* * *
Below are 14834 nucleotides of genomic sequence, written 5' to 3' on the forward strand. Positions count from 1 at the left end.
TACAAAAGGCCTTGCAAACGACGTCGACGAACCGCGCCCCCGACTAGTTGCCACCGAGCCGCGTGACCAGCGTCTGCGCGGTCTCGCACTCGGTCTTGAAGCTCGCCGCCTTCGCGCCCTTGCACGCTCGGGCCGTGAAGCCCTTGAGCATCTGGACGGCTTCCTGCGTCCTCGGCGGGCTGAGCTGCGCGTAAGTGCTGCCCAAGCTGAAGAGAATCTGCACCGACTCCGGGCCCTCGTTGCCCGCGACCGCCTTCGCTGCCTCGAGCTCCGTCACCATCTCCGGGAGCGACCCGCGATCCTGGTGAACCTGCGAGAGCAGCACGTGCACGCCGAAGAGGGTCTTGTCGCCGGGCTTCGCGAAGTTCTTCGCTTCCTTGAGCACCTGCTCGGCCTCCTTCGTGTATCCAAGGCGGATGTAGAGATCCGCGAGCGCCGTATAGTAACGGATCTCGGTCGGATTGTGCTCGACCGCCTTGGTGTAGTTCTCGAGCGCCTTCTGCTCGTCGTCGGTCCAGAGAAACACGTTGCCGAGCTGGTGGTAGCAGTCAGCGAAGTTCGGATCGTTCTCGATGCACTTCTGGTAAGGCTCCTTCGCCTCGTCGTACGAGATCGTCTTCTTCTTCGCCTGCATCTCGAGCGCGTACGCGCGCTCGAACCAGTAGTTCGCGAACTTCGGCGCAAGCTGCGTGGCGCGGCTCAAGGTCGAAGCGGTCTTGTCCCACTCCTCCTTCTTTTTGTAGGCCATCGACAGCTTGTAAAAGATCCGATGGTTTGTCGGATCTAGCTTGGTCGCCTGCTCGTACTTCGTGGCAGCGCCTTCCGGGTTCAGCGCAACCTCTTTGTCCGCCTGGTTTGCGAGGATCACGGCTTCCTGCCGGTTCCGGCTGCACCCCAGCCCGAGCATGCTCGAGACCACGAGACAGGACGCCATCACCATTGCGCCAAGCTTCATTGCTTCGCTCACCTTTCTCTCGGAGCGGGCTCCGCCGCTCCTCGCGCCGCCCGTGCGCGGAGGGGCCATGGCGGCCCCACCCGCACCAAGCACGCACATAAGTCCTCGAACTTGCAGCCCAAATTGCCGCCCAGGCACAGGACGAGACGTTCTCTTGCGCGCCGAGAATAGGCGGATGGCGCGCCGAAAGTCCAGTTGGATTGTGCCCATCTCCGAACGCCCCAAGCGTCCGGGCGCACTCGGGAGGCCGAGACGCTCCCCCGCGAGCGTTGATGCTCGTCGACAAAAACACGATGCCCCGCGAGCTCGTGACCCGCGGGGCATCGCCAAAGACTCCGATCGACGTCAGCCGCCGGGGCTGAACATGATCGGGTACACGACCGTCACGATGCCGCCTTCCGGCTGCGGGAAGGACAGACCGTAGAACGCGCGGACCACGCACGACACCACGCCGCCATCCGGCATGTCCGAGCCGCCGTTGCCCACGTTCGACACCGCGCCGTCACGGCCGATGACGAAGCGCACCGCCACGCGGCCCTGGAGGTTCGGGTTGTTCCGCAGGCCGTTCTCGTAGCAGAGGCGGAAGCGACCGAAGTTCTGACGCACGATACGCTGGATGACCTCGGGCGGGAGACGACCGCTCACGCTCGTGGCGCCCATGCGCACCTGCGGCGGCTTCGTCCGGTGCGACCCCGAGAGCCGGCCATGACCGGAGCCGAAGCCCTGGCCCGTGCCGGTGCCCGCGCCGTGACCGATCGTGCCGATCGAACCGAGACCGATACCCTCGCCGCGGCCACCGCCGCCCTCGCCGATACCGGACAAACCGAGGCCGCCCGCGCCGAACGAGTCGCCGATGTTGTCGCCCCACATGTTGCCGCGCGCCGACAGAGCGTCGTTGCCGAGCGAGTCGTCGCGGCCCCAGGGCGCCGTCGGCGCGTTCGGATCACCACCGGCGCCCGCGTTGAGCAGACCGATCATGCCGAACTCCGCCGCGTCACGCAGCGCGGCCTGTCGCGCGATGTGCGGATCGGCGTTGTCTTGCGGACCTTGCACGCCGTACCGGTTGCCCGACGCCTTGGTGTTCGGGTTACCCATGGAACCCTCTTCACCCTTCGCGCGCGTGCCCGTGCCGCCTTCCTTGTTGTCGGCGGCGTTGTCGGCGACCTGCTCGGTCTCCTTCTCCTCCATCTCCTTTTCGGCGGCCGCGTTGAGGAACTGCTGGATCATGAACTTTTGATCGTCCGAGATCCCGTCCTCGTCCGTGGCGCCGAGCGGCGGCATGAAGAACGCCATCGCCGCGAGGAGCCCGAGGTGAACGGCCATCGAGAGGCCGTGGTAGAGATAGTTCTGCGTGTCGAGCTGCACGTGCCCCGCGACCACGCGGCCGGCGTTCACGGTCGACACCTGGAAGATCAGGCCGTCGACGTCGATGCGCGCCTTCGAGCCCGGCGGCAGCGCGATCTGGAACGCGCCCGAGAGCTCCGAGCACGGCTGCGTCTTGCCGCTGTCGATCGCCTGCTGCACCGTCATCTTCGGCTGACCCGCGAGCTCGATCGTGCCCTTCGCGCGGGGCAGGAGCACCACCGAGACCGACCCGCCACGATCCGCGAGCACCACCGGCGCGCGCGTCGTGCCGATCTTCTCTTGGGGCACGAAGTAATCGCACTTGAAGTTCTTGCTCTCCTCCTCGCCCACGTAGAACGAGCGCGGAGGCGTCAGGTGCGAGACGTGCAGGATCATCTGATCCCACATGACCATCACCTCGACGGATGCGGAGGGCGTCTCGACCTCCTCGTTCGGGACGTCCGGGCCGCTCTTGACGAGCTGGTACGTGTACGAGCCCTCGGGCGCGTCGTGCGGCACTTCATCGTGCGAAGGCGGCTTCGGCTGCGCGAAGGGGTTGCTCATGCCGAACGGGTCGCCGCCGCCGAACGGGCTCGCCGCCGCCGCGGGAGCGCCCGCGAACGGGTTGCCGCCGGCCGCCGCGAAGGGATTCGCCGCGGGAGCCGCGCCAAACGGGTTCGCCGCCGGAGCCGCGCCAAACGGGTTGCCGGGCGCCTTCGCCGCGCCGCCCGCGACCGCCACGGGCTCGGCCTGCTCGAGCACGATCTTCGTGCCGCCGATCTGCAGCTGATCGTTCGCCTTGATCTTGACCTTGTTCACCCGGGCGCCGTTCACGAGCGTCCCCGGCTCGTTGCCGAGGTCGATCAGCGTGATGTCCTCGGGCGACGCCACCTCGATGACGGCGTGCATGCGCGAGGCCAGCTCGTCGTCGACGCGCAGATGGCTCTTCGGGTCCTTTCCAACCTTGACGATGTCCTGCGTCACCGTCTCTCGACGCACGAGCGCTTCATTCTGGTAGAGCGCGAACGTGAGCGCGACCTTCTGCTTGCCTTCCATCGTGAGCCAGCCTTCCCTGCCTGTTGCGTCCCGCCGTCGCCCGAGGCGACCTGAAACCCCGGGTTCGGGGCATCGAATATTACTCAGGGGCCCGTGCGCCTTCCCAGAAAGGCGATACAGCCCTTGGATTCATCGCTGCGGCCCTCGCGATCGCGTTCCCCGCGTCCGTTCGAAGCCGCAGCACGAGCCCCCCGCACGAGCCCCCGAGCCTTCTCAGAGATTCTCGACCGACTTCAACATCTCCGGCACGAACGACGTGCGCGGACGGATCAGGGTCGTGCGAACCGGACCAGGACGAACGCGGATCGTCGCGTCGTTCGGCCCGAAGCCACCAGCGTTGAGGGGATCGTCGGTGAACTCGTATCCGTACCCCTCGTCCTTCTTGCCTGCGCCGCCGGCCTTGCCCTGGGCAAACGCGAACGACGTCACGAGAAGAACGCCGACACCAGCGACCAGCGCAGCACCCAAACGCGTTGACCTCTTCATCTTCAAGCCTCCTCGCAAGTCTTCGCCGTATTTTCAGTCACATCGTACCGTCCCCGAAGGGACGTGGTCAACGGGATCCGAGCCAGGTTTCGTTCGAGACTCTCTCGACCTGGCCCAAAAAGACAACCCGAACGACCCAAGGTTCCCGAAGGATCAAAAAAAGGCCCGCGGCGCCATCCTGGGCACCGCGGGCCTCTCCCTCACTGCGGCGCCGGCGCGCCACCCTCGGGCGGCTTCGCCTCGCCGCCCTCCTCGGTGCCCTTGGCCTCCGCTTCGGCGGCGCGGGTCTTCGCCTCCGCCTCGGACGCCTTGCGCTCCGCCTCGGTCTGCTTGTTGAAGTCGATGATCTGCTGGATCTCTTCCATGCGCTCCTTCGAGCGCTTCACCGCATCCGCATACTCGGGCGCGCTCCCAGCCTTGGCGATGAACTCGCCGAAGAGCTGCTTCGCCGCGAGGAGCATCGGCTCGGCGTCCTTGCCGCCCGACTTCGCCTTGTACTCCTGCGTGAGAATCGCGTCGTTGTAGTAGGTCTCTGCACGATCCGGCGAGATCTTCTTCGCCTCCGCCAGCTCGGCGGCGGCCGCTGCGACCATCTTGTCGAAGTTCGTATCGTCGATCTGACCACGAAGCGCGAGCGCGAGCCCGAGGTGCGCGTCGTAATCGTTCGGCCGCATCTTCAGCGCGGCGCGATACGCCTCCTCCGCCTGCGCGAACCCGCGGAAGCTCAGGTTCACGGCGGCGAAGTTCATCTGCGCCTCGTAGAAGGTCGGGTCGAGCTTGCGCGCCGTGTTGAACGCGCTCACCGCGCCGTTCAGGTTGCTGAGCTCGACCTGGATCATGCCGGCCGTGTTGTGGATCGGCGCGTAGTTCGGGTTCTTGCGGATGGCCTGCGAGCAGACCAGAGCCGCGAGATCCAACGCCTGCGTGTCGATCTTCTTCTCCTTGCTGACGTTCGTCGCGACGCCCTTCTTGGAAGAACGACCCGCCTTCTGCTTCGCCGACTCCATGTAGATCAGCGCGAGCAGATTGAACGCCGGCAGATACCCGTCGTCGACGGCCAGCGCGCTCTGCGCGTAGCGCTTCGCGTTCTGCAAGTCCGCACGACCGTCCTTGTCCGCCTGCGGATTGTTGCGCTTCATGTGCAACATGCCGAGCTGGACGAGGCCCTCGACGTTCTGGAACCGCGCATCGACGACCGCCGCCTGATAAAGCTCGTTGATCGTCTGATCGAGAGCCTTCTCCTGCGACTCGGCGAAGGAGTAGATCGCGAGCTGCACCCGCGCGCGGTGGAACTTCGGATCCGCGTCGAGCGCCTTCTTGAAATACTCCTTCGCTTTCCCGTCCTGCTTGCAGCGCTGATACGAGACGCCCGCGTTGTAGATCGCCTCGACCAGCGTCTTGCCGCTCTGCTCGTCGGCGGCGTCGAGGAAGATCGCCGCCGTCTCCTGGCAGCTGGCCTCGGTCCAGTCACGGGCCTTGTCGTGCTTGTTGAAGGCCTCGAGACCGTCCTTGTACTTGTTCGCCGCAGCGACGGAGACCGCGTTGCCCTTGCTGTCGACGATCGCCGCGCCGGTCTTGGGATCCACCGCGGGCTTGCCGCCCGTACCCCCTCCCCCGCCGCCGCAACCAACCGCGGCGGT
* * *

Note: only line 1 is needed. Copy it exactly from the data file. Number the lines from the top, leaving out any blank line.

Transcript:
Below are 14834 nucleotides of genomic sequence, written 5' to 3' on the forward strand. Positions count from 1 at the left end.